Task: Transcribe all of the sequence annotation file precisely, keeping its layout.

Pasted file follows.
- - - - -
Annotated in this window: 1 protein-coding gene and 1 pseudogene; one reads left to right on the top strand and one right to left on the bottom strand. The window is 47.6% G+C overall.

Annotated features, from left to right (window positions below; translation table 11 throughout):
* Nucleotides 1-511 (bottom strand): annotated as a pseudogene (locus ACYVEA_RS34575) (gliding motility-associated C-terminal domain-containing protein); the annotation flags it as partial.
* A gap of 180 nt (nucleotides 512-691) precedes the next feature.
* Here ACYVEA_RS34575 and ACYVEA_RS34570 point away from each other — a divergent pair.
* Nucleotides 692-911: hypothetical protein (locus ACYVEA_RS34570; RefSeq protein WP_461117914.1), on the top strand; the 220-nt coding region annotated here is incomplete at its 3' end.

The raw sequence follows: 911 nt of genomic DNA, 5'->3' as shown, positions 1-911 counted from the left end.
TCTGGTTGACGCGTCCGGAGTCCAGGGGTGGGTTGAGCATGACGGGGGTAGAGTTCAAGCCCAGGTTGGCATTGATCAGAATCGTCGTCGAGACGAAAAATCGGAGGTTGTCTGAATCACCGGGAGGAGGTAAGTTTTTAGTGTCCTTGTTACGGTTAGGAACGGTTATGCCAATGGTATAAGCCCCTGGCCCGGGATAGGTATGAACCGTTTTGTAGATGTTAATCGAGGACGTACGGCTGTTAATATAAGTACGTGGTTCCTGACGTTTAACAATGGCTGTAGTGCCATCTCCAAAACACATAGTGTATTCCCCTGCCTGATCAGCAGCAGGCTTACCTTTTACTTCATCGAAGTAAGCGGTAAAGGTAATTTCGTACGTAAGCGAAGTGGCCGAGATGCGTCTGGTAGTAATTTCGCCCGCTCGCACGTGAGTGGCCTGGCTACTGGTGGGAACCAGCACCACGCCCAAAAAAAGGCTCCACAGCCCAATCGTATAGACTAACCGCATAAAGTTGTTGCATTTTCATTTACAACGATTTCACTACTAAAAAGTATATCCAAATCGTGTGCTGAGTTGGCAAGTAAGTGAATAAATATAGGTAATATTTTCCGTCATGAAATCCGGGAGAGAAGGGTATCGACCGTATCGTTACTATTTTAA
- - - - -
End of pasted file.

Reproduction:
Annotated in this window: 1 protein-coding gene and 1 pseudogene; one reads left to right on the top strand and one right to left on the bottom strand. The window is 47.6% G+C overall.

Annotated features, from left to right (window positions below; translation table 11 throughout):
* Nucleotides 1-511 (bottom strand): annotated as a pseudogene (locus ACYVEA_RS34575) (gliding motility-associated C-terminal domain-containing protein); the annotation flags it as partial.
* A gap of 180 nt (nucleotides 512-691) precedes the next feature.
* Here ACYVEA_RS34575 and ACYVEA_RS34570 point away from each other — a divergent pair.
* Nucleotides 692-911: hypothetical protein (locus ACYVEA_RS34570; RefSeq protein WP_461117914.1), on the top strand; the 220-nt coding region annotated here is incomplete at its 3' end.

The raw sequence follows: 911 nt of genomic DNA, 5'->3' as shown, positions 1-911 counted from the left end.
TCTGGTTGACGCGTCCGGAGTCCAGGGGTGGGTTGAGCATGACGGGGGTAGAGTTCAAGCCCAGGTTGGCATTGATCAGAATCGTCGTCGAGACGAAAAATCGGAGGTTGTCTGAATCACCGGGAGGAGGTAAGTTTTTAGTGTCCTTGTTACGGTTAGGAACGGTTATGCCAATGGTATAAGCCCCTGGCCCGGGATAGGTATGAACCGTTTTGTAGATGTTAATCGAGGACGTACGGCTGTTAATATAAGTACGTGGTTCCTGACGTTTAACAATGGCTGTAGTGCCATCTCCAAAACACATAGTGTATTCCCCTGCCTGATCAGCAGCAGGCTTACCTTTTACTTCATCGAAGTAAGCGGTAAAGGTAATTTCGTACGTAAGCGAAGTGGCCGAGATGCGTCTGGTAGTAATTTCGCCCGCTCGCACGTGAGTGGCCTGGCTACTGGTGGGAACCAGCACCACGCCCAAAAAAAGGCTCCACAGCCCAATCGTATAGACTAACCGCATAAAGTTGTTGCATTTTCATTTACAACGATTTCACTACTAAAAAGTATATCCAAATCGTGTGCTGAGTTGGCAAGTAAGTGAATAAATATAGGTAATATTTTCCGTCATGAAATCCGGGAGAGAAGGGTATCGACCGTATCGTTACTATTTTAA